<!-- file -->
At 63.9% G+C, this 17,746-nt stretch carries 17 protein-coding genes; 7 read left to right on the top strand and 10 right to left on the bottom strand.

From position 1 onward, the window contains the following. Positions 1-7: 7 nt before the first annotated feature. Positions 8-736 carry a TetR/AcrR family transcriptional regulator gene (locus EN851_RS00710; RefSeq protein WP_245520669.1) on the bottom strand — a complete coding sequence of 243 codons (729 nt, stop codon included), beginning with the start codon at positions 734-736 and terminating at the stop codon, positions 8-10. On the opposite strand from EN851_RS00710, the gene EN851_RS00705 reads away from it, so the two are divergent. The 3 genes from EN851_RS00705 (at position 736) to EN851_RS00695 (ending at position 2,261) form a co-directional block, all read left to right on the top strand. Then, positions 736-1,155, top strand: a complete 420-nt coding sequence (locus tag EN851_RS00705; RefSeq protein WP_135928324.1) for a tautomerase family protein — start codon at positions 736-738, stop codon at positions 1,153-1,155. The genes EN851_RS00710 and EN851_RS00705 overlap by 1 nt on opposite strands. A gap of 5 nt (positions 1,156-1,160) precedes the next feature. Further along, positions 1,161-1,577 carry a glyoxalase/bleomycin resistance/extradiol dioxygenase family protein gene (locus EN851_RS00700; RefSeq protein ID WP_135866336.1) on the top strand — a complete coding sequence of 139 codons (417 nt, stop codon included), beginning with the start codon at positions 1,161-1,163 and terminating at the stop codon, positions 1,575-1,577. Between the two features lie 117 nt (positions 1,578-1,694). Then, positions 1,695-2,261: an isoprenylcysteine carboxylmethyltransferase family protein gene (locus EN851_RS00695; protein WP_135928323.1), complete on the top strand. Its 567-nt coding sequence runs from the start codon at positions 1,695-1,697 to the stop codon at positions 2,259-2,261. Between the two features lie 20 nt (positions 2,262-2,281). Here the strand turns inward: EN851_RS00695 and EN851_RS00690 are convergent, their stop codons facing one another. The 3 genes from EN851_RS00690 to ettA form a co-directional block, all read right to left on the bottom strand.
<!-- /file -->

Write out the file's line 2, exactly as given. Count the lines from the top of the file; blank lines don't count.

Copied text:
From position 1 onward, the window contains the following. Positions 1-7: 7 nt before the first annotated feature. Positions 8-736 carry a TetR/AcrR family transcriptional regulator gene (locus EN851_RS00710; RefSeq protein WP_245520669.1) on the bottom strand — a complete coding sequence of 243 codons (729 nt, stop codon included), beginning with the start codon at positions 734-736 and terminating at the stop codon, positions 8-10. On the opposite strand from EN851_RS00710, the gene EN851_RS00705 reads away from it, so the two are divergent. The 3 genes from EN851_RS00705 (at position 736) to EN851_RS00695 (ending at position 2,261) form a co-directional block, all read left to right on the top strand. Then, positions 736-1,155, top strand: a complete 420-nt coding sequence (locus tag EN851_RS00705; RefSeq protein WP_135928324.1) for a tautomerase family protein — start codon at positions 736-738, stop codon at positions 1,153-1,155. The genes EN851_RS00710 and EN851_RS00705 overlap by 1 nt on opposite strands. A gap of 5 nt (positions 1,156-1,160) precedes the next feature. Further along, positions 1,161-1,577 carry a glyoxalase/bleomycin resistance/extradiol dioxygenase family protein gene (locus EN851_RS00700; RefSeq protein ID WP_135866336.1) on the top strand — a complete coding sequence of 139 codons (417 nt, stop codon included), beginning with the start codon at positions 1,161-1,163 and terminating at the stop codon, positions 1,575-1,577. Between the two features lie 117 nt (positions 1,578-1,694). Then, positions 1,695-2,261: an isoprenylcysteine carboxylmethyltransferase family protein gene (locus EN851_RS00695; protein WP_135928323.1), complete on the top strand. Its 567-nt coding sequence runs from the start codon at positions 1,695-1,697 to the stop codon at positions 2,259-2,261. Between the two features lie 20 nt (positions 2,262-2,281). Here the strand turns inward: EN851_RS00695 and EN851_RS00690 are convergent, their stop codons facing one another. The 3 genes from EN851_RS00690 to ettA form a co-directional block, all read right to left on the bottom strand.